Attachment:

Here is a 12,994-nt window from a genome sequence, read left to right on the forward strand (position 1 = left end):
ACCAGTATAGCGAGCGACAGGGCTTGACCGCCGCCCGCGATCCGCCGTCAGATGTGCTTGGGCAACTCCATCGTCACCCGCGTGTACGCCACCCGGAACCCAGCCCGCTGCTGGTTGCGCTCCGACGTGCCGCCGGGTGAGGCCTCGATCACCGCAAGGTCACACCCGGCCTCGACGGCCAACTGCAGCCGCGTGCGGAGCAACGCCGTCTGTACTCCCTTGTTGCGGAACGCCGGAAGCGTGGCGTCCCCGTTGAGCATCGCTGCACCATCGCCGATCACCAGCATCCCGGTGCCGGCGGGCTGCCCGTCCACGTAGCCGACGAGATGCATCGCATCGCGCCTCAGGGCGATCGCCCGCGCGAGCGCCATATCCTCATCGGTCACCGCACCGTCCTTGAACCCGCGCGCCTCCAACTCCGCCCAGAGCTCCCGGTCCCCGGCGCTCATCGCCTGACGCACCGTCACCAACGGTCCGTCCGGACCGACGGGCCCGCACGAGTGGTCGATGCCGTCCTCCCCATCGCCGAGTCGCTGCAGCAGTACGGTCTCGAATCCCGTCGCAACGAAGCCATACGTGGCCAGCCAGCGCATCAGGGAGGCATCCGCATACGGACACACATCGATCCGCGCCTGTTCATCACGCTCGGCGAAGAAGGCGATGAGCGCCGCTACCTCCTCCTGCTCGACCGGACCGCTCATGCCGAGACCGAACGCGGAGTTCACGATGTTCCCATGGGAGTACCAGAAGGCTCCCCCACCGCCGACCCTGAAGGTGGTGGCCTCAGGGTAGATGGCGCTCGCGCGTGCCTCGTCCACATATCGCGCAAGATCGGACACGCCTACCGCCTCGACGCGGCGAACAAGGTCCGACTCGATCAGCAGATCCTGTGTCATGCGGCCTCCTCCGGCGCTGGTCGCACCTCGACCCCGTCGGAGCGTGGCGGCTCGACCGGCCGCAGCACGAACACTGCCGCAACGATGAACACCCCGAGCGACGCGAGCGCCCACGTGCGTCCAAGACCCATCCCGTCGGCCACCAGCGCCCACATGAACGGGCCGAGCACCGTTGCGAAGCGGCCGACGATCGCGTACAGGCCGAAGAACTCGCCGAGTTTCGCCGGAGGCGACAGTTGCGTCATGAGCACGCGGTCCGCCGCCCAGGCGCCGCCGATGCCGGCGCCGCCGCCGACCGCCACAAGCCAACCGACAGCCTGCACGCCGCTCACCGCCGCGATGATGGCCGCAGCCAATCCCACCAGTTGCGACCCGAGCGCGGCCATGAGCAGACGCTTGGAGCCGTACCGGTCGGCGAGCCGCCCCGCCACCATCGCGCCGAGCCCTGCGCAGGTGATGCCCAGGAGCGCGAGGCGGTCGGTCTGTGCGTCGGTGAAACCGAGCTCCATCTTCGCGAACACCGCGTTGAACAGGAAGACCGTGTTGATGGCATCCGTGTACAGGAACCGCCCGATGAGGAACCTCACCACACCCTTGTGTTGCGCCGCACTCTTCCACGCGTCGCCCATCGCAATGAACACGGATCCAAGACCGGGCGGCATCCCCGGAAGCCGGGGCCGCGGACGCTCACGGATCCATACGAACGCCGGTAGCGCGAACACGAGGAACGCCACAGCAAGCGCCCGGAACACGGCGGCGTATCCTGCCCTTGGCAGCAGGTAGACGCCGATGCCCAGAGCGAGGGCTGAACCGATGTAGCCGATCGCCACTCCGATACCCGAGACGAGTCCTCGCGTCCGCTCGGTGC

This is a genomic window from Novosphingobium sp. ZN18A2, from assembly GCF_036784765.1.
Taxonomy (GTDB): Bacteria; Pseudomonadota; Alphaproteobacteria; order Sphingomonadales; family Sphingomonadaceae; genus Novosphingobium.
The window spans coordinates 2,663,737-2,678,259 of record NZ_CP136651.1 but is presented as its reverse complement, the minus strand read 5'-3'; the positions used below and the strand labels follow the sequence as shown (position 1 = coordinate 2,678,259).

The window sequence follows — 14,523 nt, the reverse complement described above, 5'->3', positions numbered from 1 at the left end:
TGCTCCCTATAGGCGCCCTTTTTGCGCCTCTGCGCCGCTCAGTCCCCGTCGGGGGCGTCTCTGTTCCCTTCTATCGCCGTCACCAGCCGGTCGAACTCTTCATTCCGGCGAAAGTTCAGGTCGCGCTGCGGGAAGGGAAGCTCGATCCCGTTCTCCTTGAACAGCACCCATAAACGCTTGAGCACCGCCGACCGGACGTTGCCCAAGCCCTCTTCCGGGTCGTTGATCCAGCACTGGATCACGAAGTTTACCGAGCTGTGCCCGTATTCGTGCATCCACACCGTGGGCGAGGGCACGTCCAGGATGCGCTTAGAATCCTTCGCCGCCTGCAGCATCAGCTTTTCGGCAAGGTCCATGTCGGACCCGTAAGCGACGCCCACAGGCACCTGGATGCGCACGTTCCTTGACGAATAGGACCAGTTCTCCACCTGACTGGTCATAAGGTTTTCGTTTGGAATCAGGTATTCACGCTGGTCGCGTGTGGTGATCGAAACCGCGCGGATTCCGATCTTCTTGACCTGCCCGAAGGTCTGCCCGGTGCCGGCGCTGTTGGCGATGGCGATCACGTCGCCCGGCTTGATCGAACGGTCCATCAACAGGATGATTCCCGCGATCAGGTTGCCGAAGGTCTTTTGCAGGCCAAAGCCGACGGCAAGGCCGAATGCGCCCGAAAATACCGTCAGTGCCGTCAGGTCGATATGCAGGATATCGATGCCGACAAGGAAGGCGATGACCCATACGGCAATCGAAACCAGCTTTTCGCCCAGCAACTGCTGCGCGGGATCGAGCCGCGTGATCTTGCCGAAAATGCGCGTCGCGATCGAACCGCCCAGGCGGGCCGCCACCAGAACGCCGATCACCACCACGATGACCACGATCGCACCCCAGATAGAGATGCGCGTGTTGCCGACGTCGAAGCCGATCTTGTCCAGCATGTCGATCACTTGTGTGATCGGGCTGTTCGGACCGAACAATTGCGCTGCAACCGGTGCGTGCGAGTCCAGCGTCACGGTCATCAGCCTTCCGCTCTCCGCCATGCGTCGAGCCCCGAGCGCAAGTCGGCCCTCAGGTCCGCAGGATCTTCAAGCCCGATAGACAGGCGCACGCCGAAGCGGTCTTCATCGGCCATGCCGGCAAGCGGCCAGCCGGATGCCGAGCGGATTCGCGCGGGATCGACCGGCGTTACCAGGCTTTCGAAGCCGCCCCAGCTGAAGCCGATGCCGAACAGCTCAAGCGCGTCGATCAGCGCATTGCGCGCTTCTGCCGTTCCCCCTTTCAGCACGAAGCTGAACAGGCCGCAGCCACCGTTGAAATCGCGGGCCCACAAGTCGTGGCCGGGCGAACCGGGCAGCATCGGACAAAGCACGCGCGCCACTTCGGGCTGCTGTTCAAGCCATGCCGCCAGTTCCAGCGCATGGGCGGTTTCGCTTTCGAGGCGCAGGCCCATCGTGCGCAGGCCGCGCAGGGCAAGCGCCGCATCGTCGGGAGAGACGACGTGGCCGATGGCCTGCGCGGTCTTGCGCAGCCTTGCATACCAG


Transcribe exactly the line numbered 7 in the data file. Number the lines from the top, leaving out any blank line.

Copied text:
TGCTCCCTATAGGCGCCCTTTTTGCGCCTCTGCGCCGCTCAGTCCCCGTCGGGGGCGTCTCTGTTCCCTTCTATCGCCGTCACCAGCCGGTCGAACTCTTCATTCCGGCGAAAGTTCAGGTCGCGCTGCGGGAAGGGAAGCTCGATCCCGTTCTCCTTGAACAGCACCCATAAACGCTTGAGCACCGCCGACCGGACGTTGCCCAAGCCCTCTTCCGGGTCGTTGATCCAGCACTGGATCACGAAGTTTACCGAGCTGTGCCCGTATTCGTGCATCCACACCGTGGGCGAGGGCACGTCCAGGATGCGCTTAGAATCCTTCGCCGCCTGCAGCATCAGCTTTTCGGCAAGGTCCATGTCGGACCCGTAAGCGACGCCCACAGGCACCTGGATGCGCACGTTCCTTGACGAATAGGACCAGTTCTCCACCTGACTGGTCATAAGGTTTTCGTTTGGAATCAGGTATTCACGCTGGTCGCGTGTGGTGATCGAAACCGCGCGGATTCCGATCTTCTTGACCTGCCCGAAGGTCTGCCCGGTGCCGGCGCTGTTGGCGATGGCGATCACGTCGCCCGGCTTGATCGAACGGTCCATCAACAGGATGATTCCCGCGATCAGGTTGCCGAAGGTCTTTTGCAGGCCAAAGCCGACGGCAAGGCCGAATGCGCCCGAAAATACCGTCAGTGCCGTCAGGTCGATATGCAGGATATCGATGCCGACAAGGAAGGCGATGACCCATACGGCAATCGAAACCAGCTTTTCGCCCAGCAACTGCTGCGCGGGATCGAGCCGCGTGATCTTGCCGAAAATGCGCGTCGCGATCGAACCGCCCAGGCGGGCCGCCACCAGAACGCCGATCACCACCACGATGACCACGATCGCACCCCAGATAGAGATGCGCGTGTTGCCGACGTCGAAGCCGATCTTGTCCAGCATGTCGATCACTTGTGTGATCGGGCTGTTCGGACCGAACAATTGCGCTGCAACCGGTGCGTGCGAGTCCAGCGTCACGGTCATCAGCCTTCCGCTCTCCGCCATGCGTCGAGCCCCGAGCGCAAGTCGGCCCTCAGGTCCGCAGGATCTTCAAGCCCGATAGACAGGCGCACGCCGAAGCGGTCTTCATCGGCCATGCCGGCAAGCGGCCAGCCGGATGCCGAGCGGATTCGCGCGGGATCGACCGGCGTTACCAGGCTTTCGAAGCCGCCCCAGCTGAAGCCGATGCCGAACAGCTCAAGCGCGTCGATCAGCGCATTGCGCGCTTCTGCCGTTCCCCCTTTCAGCACGAAGCTGAACAGGCCGCAGCCACCGTTGAAATCGCGGGCCCACAAGTCGTGGCCGGGCGAACCGGGCAGCATCGGACAAAGCACGCGCGCCACTTCGGGCTGCTGTTCAAGCCATGCCGCCAGTTCCAGCGCATGGGCGGTTTCGCTTTCGAGGCGCAGGCCCATCGTGCGCAGGCCGCGCAGGGCAAGCGCCGCATCGTCGGGAGAGACGACGTGGCCGATGGCCTGCGCGGTCTTGCGCAGCCTTGCATACCAG